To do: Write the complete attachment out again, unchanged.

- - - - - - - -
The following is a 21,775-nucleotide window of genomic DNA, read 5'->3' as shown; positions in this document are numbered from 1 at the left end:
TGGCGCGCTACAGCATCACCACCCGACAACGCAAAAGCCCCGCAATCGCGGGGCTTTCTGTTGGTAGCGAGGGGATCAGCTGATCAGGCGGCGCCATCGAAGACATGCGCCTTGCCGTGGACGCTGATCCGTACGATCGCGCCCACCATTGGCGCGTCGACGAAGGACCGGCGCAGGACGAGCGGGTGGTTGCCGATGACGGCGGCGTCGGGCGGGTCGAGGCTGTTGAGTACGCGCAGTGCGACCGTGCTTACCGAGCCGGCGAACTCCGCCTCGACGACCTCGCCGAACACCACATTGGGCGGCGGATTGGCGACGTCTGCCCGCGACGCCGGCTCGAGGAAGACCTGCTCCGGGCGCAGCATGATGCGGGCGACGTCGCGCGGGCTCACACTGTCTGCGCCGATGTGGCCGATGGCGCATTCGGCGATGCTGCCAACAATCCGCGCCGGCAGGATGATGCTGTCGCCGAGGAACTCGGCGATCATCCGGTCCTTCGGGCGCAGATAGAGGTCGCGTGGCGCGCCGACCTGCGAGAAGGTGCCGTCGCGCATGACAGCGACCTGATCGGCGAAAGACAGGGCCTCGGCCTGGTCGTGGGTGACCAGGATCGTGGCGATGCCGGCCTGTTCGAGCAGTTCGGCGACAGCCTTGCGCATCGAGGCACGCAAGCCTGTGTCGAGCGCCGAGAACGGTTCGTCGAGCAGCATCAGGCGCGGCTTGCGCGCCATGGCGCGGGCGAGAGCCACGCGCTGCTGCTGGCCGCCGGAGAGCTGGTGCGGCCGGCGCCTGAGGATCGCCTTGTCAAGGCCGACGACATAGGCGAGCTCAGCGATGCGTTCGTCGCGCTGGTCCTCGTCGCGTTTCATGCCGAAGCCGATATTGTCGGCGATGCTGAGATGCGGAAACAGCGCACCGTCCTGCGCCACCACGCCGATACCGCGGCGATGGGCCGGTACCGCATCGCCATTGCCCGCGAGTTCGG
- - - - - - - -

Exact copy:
The following is a 21,775-nucleotide window of genomic DNA, read 5'->3' as shown; positions in this document are numbered from 1 at the left end:
TGGCGCGCTACAGCATCACCACCCGACAACGCAAAAGCCCCGCAATCGCGGGGCTTTCTGTTGGTAGCGAGGGGATCAGCTGATCAGGCGGCGCCATCGAAGACATGCGCCTTGCCGTGGACGCTGATCCGTACGATCGCGCCCACCATTGGCGCGTCGACGAAGGACCGGCGCAGGACGAGCGGGTGGTTGCCGATGACGGCGGCGTCGGGCGGGTCGAGGCTGTTGAGTACGCGCAGTGCGACCGTGCTTACCGAGCCGGCGAACTCCGCCTCGACGACCTCGCCGAACACCACATTGGGCGGCGGATTGGCGACGTCTGCCCGCGACGCCGGCTCGAGGAAGACCTGCTCCGGGCGCAGCATGATGCGGGCGACGTCGCGCGGGCTCACACTGTCTGCGCCGATGTGGCCGATGGCGCATTCGGCGATGCTGCCAACAATCCGCGCCGGCAGGATGATGCTGTCGCCGAGGAACTCGGCGATCATCCGGTCCTTCGGGCGCAGATAGAGGTCGCGTGGCGCGCCGACCTGCGAGAAGGTGCCGTCGCGCATGACAGCGACCTGATCGGCGAAAGACAGGGCCTCGGCCTGGTCGTGGGTGACCAGGATCGTGGCGATGCCGGCCTGTTCGAGCAGTTCGGCGACAGCCTTGCGCATCGAGGCACGCAAGCCTGTGTCGAGCGCCGAGAACGGTTCGTCGAGCAGCATCAGGCGCGGCTTGCGCGCCATGGCGCGGGCGAGAGCCACGCGCTGCTGCTGGCCGCCGGAGAGCTGGTGCGGCCGGCGCCTGAGGATCGCCTTGTCAAGGCCGACGACATAGGCGAGCTCAGCGATGCGTTCGTCGCGCTGGTCCTCGTCGCGTTTCATGCCGAAGCCGATATTGTCGGCGATGCTGAGATGCGGAAACAGCGCACCGTCCTGCGCCACCACGCCGATACCGCGGCGATGGGCCGGTACCGCATCGCCATTGCCCGCGAGTTCGG